The jars, bottles, or boxes in which specimens are kept should be tight, to prevent evaporation, to keep out dust and mold, and to protect from insects. There are specially made museum jars of many attractive patterns. Four-sided fruit-jars with covers held by lever fastenings are also excellent. If one cannot secure such receptacles as these, he may prepare old bottles, and then fasten covers over them. Following are old methods of cutting bottles in two: —
1. Pass five or six strands of coarse packing-twine round the bottle on each side of the line where you want it divided, so as to form a groove 1/8 inch wide; in this groove pass one turn of a piece of hard-laid white cord, extend the two ends, and fasten to some support. Saw the bottle backwards and forwards for a short time; after a minute's friction, by a side motion of the bottle throw it out of the cord into a tub of water, and then tap on the side of the tub and the bottom will fall off.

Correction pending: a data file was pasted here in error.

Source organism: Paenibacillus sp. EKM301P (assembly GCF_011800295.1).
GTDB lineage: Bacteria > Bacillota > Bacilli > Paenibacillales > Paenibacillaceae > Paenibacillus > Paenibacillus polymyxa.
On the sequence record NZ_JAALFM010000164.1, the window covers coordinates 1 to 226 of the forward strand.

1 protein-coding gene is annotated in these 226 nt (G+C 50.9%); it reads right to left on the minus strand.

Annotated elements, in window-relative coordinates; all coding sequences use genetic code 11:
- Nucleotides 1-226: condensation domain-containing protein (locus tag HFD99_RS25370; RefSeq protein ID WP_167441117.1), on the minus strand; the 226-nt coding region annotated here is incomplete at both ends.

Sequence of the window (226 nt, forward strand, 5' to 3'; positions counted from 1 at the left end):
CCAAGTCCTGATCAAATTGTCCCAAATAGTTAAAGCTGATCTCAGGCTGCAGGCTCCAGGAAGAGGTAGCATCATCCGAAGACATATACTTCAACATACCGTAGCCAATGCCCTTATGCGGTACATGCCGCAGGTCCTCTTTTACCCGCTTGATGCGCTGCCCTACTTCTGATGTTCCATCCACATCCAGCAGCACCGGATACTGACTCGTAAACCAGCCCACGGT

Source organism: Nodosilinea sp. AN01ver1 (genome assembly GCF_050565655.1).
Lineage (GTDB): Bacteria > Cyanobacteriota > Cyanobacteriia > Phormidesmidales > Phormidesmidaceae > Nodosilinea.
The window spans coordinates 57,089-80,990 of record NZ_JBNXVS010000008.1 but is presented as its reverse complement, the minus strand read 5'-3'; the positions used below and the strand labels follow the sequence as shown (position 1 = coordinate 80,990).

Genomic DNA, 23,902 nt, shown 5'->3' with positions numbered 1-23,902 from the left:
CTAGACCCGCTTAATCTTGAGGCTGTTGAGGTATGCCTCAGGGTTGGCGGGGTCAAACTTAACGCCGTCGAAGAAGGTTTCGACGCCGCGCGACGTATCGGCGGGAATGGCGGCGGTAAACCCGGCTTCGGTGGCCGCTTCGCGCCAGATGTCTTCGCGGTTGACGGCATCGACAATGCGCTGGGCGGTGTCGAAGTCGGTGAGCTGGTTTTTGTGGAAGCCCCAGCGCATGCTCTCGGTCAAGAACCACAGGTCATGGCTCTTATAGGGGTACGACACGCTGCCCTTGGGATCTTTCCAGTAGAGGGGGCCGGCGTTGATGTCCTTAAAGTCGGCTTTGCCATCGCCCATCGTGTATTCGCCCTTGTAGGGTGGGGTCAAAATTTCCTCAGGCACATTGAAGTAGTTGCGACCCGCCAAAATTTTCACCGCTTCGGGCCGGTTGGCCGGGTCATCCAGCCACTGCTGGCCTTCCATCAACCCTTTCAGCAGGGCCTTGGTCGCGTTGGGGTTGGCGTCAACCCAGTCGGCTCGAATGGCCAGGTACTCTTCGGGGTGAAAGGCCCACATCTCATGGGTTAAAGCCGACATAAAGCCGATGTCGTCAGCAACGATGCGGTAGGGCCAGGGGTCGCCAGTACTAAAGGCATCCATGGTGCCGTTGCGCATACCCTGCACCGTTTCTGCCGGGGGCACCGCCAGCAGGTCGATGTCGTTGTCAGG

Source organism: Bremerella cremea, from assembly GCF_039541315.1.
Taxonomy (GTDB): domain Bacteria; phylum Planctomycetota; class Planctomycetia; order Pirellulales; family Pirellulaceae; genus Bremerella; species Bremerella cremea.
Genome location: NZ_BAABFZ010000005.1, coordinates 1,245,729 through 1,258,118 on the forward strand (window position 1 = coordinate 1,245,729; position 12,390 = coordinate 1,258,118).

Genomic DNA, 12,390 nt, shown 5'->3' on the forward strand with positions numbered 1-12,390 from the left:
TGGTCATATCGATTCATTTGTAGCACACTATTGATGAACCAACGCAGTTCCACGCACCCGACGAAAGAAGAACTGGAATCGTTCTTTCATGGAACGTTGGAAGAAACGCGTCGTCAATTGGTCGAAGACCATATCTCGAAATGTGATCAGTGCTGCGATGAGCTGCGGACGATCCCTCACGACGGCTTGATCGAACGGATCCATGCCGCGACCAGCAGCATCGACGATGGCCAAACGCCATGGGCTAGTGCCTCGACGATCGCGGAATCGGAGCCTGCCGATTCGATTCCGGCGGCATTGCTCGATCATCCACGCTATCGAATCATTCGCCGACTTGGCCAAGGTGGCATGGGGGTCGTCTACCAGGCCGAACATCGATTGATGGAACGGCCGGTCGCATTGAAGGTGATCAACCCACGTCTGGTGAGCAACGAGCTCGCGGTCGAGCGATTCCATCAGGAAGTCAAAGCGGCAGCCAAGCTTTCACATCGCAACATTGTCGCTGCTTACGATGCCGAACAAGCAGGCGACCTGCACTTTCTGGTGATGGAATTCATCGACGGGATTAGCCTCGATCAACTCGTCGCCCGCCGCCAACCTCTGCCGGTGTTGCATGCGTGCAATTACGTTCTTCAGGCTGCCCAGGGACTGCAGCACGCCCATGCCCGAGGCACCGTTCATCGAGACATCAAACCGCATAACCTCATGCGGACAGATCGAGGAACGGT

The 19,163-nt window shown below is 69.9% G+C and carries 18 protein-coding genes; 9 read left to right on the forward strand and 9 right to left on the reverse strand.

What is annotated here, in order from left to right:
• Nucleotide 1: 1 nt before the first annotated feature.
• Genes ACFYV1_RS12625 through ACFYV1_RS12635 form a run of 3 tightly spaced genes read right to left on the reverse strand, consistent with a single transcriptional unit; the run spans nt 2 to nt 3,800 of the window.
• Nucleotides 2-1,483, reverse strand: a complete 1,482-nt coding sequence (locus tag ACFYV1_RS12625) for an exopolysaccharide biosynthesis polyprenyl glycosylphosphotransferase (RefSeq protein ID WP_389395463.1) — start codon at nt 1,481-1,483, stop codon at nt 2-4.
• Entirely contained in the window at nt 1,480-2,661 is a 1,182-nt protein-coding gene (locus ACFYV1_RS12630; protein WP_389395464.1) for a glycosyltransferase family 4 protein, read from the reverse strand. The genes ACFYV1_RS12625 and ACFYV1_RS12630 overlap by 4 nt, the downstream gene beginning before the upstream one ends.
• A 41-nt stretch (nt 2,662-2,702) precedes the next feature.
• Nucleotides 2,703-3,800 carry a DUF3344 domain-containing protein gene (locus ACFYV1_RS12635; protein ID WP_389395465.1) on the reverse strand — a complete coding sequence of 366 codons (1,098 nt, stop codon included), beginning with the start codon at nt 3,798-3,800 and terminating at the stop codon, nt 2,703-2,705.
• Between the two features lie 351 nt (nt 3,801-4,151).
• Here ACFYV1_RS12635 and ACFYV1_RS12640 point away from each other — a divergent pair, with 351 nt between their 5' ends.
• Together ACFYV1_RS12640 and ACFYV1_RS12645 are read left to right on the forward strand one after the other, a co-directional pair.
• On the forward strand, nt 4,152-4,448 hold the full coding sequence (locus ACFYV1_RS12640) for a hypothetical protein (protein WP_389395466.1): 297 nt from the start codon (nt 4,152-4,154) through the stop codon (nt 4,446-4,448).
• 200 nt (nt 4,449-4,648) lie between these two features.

2. Fill the bottle the exact height you wish it to be cut, with oil of any kind; dip, very gradually, a red-hot iron into the oil. The glass suddenly chips and cracks all round, then the upper surface may be lifted off at the surface of the oil.
3. For cutting off bottoms of bottles, make a slight nick with a file, and then mark round with a streak of ink where you want it to come off. Make an iron red-hot and lay it on the nick. This will cause it to expand and crack; then, by moving the rod round, the crack will follow.